Base64 is actually very simple. It's also not an encryption algorithm, so this question probably fits better into Stack Overflow.
The idea behind Base64 is that you want to be able to take any binary data, and convert it into something that can be treated as ASCII text (i.e., letters, numbers and a few special characters). Binary data of course has 256 possible values per byte, but to get to a textual representation, you need to reduce that to no more than about 80 or less possible values. Since 64 is a power of two, that was chosen.
64 values is the equivalent of six bits. Consequently, every three bytes (24 bits) in the original binary translates into four bytes in Base64 (also 24 bits, as four groups of six).
The algorithm is simply:
- take the original binary.
- divide into groups of three bytes
- treat the three bytes as groups of 24 bits.
- divide these 24 bits into four groups of six bits.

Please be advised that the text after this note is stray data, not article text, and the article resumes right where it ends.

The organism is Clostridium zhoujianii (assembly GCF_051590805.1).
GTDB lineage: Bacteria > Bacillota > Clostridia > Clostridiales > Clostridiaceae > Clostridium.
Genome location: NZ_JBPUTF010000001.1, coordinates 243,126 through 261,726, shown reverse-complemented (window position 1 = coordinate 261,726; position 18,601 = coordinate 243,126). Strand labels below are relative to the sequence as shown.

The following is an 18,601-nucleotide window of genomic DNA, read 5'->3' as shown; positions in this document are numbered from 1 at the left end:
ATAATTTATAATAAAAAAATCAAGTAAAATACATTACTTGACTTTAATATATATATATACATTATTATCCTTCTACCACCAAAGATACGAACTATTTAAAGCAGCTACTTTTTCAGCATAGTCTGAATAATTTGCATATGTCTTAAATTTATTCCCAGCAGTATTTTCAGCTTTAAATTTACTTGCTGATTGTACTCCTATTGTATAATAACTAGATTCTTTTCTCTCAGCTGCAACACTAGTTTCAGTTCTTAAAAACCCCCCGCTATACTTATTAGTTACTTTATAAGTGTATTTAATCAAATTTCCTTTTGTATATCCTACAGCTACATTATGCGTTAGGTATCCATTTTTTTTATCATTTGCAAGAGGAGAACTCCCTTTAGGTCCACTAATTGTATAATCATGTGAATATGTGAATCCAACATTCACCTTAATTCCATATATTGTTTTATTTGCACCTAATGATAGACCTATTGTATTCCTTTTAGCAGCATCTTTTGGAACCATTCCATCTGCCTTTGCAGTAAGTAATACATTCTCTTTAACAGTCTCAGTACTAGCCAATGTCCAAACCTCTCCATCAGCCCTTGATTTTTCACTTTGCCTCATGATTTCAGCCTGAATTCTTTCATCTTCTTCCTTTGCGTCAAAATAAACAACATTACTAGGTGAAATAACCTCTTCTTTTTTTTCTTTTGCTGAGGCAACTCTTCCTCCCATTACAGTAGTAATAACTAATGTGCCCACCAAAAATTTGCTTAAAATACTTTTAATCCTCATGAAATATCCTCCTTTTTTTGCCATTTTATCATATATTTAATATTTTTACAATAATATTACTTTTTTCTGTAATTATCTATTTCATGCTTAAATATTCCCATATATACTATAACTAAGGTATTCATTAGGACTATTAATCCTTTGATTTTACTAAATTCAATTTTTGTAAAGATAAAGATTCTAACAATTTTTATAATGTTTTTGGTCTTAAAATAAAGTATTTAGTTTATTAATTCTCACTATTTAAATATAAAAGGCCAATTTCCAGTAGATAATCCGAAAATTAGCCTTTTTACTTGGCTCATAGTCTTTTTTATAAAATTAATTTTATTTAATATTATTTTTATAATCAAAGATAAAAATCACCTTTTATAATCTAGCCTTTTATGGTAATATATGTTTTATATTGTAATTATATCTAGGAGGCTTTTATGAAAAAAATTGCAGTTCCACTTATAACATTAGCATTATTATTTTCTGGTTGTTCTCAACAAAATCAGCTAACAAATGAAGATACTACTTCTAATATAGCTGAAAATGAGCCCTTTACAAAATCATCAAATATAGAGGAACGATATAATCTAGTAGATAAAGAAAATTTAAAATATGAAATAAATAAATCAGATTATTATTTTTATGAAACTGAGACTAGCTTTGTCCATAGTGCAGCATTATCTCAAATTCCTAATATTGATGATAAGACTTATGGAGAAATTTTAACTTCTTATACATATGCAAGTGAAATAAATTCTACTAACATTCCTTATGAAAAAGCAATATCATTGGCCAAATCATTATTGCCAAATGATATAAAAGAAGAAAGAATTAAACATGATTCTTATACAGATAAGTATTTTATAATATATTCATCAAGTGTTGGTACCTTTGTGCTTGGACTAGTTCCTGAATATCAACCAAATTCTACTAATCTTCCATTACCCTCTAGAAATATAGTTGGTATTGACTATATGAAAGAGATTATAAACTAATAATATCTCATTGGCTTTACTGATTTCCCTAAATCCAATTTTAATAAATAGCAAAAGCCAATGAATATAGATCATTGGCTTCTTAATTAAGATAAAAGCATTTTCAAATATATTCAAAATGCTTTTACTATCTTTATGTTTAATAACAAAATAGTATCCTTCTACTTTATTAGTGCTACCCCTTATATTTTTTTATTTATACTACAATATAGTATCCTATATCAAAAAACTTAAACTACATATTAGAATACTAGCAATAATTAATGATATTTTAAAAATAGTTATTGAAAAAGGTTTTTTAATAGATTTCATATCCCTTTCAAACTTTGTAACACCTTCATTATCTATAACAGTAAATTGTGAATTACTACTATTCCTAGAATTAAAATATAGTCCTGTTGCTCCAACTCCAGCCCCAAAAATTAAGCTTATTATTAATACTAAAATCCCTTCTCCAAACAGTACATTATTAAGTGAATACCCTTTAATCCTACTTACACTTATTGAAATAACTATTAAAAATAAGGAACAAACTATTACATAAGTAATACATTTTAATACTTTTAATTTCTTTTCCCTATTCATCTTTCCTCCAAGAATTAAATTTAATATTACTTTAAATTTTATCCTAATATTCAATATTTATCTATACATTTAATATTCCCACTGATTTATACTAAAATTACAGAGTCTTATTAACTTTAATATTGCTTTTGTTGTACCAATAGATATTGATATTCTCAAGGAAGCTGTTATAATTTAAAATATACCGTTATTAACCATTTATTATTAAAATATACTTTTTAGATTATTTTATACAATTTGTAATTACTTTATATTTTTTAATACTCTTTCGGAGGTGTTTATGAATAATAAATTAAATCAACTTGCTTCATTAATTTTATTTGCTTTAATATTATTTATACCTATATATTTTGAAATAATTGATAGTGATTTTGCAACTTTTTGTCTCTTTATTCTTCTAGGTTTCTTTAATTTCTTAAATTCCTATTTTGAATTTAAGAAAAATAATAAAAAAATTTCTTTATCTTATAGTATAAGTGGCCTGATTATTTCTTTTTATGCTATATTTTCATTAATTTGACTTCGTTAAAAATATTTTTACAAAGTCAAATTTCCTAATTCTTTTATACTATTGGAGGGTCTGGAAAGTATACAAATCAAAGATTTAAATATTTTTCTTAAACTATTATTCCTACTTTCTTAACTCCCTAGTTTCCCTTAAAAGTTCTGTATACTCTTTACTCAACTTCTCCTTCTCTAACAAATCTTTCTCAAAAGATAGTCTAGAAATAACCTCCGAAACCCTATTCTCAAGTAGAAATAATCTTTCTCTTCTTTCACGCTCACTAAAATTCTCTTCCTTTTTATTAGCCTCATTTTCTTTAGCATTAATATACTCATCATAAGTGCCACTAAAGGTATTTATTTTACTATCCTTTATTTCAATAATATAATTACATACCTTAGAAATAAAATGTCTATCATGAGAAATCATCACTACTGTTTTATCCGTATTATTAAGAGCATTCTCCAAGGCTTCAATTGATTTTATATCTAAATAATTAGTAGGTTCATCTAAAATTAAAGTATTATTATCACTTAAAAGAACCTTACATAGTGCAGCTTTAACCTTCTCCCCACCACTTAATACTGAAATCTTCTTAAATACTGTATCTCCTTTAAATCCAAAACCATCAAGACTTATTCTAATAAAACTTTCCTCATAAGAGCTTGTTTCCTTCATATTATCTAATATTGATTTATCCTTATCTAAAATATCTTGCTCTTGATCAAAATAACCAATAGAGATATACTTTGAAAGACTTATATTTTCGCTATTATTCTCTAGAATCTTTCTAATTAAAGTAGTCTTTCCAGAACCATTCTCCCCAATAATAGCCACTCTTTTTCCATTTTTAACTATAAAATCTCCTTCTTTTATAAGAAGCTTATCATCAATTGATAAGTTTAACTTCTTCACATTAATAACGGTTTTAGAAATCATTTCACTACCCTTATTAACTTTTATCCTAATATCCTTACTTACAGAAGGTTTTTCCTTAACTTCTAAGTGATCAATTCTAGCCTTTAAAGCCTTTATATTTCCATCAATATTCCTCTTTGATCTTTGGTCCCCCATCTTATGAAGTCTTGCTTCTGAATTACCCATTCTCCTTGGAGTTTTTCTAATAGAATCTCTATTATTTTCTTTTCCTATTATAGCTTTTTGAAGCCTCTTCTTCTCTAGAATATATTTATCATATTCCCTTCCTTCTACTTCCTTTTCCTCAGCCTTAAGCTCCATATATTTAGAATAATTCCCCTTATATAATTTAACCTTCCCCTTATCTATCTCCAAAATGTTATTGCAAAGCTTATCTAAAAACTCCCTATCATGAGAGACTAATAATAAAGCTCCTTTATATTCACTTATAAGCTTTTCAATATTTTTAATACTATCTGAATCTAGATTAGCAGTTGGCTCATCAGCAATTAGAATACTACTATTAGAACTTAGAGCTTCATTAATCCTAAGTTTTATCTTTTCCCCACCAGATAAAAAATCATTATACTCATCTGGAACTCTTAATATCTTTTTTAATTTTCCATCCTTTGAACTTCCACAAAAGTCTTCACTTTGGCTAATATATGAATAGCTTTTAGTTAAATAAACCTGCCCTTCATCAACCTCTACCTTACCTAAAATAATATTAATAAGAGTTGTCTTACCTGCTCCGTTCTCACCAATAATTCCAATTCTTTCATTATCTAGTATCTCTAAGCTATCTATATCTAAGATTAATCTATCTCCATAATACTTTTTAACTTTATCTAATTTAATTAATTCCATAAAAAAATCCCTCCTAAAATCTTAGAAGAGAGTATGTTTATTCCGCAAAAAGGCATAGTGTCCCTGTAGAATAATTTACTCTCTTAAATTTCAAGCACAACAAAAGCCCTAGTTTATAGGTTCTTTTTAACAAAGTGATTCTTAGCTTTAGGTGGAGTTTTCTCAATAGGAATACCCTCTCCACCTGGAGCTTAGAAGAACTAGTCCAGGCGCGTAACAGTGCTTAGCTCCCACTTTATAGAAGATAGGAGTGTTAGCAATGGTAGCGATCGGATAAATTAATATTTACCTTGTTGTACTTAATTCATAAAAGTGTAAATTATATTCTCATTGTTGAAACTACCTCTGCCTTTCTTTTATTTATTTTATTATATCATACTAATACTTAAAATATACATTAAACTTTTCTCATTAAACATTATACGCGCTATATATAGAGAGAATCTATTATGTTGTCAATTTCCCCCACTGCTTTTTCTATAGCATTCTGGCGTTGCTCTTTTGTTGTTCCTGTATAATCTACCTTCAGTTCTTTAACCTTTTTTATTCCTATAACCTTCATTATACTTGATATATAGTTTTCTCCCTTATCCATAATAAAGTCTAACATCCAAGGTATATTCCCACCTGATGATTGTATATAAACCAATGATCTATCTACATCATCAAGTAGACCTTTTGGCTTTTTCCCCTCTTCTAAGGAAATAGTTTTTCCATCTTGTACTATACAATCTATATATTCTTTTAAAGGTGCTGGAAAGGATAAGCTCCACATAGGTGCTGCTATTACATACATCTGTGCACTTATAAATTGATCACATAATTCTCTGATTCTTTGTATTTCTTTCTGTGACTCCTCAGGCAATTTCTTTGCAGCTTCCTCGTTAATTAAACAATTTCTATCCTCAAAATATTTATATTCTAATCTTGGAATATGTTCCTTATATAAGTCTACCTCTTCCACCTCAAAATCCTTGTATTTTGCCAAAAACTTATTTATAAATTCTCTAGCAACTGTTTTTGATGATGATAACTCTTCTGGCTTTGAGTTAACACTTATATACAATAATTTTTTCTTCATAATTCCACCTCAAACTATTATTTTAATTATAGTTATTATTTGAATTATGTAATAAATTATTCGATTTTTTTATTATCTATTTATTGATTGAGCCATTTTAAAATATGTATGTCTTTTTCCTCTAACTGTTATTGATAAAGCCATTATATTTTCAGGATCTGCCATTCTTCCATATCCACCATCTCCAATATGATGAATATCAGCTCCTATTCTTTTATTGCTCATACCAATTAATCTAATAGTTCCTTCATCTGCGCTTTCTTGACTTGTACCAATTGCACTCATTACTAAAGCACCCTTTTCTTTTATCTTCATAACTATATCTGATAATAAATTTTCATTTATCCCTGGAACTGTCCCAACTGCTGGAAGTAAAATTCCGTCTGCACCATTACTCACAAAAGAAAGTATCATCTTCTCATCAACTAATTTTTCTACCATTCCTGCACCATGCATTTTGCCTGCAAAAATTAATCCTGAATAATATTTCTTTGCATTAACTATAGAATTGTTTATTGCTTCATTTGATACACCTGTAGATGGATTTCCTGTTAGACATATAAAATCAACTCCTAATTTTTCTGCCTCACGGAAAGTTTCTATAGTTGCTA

- look up the corresponding letter for each six-bit group. This is your output.
You can find the translation table all over the Web, for instance here: http://email.about.com/od/emailbehindthescenes/l/blbase64enctabl.htm
There is one special case: at the very end of the binary data, you may have one or two bytes left over. That is why you will sometimes see = signs at the very end; they indicate padding.
With that in mind, your original text really does not look like Base64. It could be, but it does not look plausible. The long strings of 0's are a giveaway. Reversing the algorithm above, each 0 stands for the number 52 (looked up in the table), or 110100 in binary. So the sequence 0000 would correspond to the bit pattern 110100110100110100110100. Split that along eight-bit boundaries to get the original binary, and you get this:
11010011 01001101 00110100 or in hex D34D34
In in data, seeing long strings of zero values is a lot more plausible than long strings of D34D34. Even less plausible, the data starts with eleven 0's - if this really was a long string of data, one would expect multiples of four.